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Ali Stroker Stars in the Cheesy Lifetime Rom-Com People With Disabilities Deserve

It’s that time of year again — the season for movies with elevated elves, solo sons battling surprisingly sturdy burglars, and choruses of children clad in old curtains. Yes, I love the Christmas classics, but there’s one subgenre I don’t usually embrace: the cheesy holiday romance. My relationship with romantic movies in general can charitably be described as “it’s complicated.” But last night, I nibbled on a gingerbread cupcake and watched something a little outside my usual festive fare — “Christmas Ever After.”

“Christmas Ever After” comes from the network that practically invented the low-budget holiday rom-com: Lifetime. The movie has everything you’d expect: a meet-cute, a charming guy-next-door type, and his lovable family who figure out he and the girl are meant to be together long before he does. Throw in a little love triangle and you have the classic romantic comedy formula — with a twist. What sets “Christmas Ever After” apart from the usual seasonal sentimentality is that its romantic heroine has a disability.

Tony Award winner Ali Stroker, who uses a wheelchair due to a spinal cord injury, plays Izzi, a romance novelist who always spends Christmas in Silver Springs, one of those bucolic New England towns that only exist in holiday movies. This year, she’s trying to finish her latest book by Christmas Eve, but she finds herself distracted by ruggedly handsome Matt (Daniel di Tomasso), who is taking over his dad’s bed and breakfast and mysteriously resembles the hero on the covers of her novels. You can pretty much guess where the story goes from there.

In many ways, there is nothing special about “Christmas Ever After.” The plot is heartwarming, but predictable. It’s your typical corny Christmas romance to watch ironically or as a guilty pleasure while sitting on the couch drinking eggnog on a snowy night. Yet this movie is incredibly important, because it challenges society’s long-held prejudices about who is attractive, who is romantic, who is sexy and who deserves love. It takes a genre usually reserved for able-bodied “perfect” women and opens the door to those of us who are usually left out.

“Christmas Ever After” is also notable in that the lead character’s disability is not a major part of the plot. The conflicts Izzi faces have nothing to do with the fact that she uses a wheelchair. And although Matt is hesitant to pursue a relationship with Izzi, his reasons are unrelated to her disability and he never even brings it up as a consideration. They are just two people facing the same challenges as anyone falling in love — in romcom land, anyway.

Critics of romantic comedies argue that the genre depicts unrealistic and sometimes harmful ideas about relationships and love. Although this is sometimes the case, I believe it is equally if not more damaging to be a teenager or adult who watches these kinds of movies and never sees yourself represented. If the heroine is always white, straight, thin and able-bodied, but you are not, you may start to believe you could never be like her or have what she has. Success? Happiness? Love? Not for you.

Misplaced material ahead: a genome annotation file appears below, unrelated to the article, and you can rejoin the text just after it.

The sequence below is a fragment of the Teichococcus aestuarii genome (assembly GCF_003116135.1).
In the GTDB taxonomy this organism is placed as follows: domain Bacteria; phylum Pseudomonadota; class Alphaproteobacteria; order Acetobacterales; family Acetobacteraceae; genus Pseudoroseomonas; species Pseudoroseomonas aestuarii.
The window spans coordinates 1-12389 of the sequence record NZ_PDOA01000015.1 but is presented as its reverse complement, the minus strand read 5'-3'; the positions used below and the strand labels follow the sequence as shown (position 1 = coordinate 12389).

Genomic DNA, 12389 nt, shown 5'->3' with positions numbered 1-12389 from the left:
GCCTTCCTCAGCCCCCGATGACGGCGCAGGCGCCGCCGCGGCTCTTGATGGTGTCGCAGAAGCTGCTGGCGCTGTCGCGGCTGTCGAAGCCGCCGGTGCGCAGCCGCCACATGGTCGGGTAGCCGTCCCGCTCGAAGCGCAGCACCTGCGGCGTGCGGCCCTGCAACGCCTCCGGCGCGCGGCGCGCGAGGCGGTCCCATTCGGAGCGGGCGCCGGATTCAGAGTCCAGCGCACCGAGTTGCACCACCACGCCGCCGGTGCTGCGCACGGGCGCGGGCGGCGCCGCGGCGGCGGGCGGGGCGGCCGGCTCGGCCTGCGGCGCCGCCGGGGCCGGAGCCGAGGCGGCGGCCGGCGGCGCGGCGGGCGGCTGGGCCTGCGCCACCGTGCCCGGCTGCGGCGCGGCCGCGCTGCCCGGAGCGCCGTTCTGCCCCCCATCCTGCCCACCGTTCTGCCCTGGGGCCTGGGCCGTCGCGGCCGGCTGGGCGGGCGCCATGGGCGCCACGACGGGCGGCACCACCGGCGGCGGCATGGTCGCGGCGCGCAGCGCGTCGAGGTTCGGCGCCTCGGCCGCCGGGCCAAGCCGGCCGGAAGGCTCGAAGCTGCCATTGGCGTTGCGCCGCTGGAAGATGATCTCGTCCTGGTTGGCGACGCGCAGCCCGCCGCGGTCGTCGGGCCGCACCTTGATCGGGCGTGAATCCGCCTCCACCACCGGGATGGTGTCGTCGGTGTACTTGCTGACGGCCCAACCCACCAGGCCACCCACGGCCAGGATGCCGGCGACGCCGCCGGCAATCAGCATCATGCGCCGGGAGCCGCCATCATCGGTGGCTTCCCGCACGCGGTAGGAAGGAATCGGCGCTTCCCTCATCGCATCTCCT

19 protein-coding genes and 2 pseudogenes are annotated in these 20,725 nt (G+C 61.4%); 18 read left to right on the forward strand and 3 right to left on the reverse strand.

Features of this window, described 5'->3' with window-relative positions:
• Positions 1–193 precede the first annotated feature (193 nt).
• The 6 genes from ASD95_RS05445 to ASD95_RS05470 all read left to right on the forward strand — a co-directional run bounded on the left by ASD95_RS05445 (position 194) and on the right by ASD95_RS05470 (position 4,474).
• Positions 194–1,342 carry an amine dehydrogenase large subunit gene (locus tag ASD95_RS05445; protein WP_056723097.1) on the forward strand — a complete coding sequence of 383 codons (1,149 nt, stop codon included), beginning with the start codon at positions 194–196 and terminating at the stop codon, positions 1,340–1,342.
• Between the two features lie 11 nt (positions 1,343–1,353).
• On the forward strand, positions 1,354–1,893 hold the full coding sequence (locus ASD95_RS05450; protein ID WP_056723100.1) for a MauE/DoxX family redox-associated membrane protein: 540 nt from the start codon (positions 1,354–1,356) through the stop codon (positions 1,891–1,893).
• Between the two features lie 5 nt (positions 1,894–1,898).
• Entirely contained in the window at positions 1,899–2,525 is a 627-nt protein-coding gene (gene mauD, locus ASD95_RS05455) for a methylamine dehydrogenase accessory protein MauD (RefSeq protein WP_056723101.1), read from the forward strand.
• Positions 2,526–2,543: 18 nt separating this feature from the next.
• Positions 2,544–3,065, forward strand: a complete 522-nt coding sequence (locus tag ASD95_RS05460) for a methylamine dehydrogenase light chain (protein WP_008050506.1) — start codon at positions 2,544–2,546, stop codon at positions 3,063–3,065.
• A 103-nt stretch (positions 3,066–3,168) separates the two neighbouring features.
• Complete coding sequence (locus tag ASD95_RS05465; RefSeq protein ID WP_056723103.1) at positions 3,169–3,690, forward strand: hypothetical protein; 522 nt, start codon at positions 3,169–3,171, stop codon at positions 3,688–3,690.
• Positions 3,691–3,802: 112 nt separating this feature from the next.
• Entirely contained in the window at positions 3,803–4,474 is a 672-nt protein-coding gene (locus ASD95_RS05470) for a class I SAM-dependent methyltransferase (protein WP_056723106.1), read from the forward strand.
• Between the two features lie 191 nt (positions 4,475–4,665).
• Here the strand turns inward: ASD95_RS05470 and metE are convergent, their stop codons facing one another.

Disabled people in books, TV and movies are frequently depicted as asexual, unattractive and unworthy. We almost never get to be the prince or princess, or even the best friend who is secretly in love with the romantic lead and s/he finally notices. Instead, we’re the Hunchback of Notre Dame. The Phantom of the Opera. The star-crossed teens dying together in a hospital. The paralyzed protagonist opting for suicide to “free” their non-disabled lover. Our love at first sight is unrequited, and people like us don’t get to live happily ever after.

After so many years of enduring the media’s negative views of disability and romance, it’s powerful, revolutionary even, to watch a woman find love and never question whether she deserves it because she happens to use a wheelchair. As a domestic abuse survivor, I can’t help but wonder how my life might have been different if movies like “Christmas Ever After” had existed when I was younger. Maybe I wouldn’t have had such low self-esteem that I stayed for years with someone who mistreated me. Maybe I wouldn’t have been seen as an easy target for abuse because of my disability.

I know one thing for sure: disabled girls and women now have an example of what love should be like for us. No, it doesn’t mean we’ll all meet a dashing Daniel di Tomasso (or his equivalent of another gender) in a snowy village a few days before Christmas and things will magically be perfect. But the respect, communication, humor and joy Izzi and Matt share — those are all very real and essential parts of a healthy relationship. We all deserve that kind of love, no matter our race, gender, orientation and/or disability. We shouldn’t settle for less.

Fictional stories affect our real lives. They shape the way society sees us and how we see ourselves. Holiday romcoms are the fairy tales of our time, and no matter how cheeseball they may be, it’s only human to want to see ourselves reflected in the lessons they impart. We want to believe that people like us can find true love. And with movies like “Christmas Ever After” helping to end damaging myths about disability and relationships, perhaps more of us will.

“Christmas Ever After” is regularly airing on Lifetime during the holiday season and can be streamed on demand with a Hulu Live TV subscription.

Image via Hulu.

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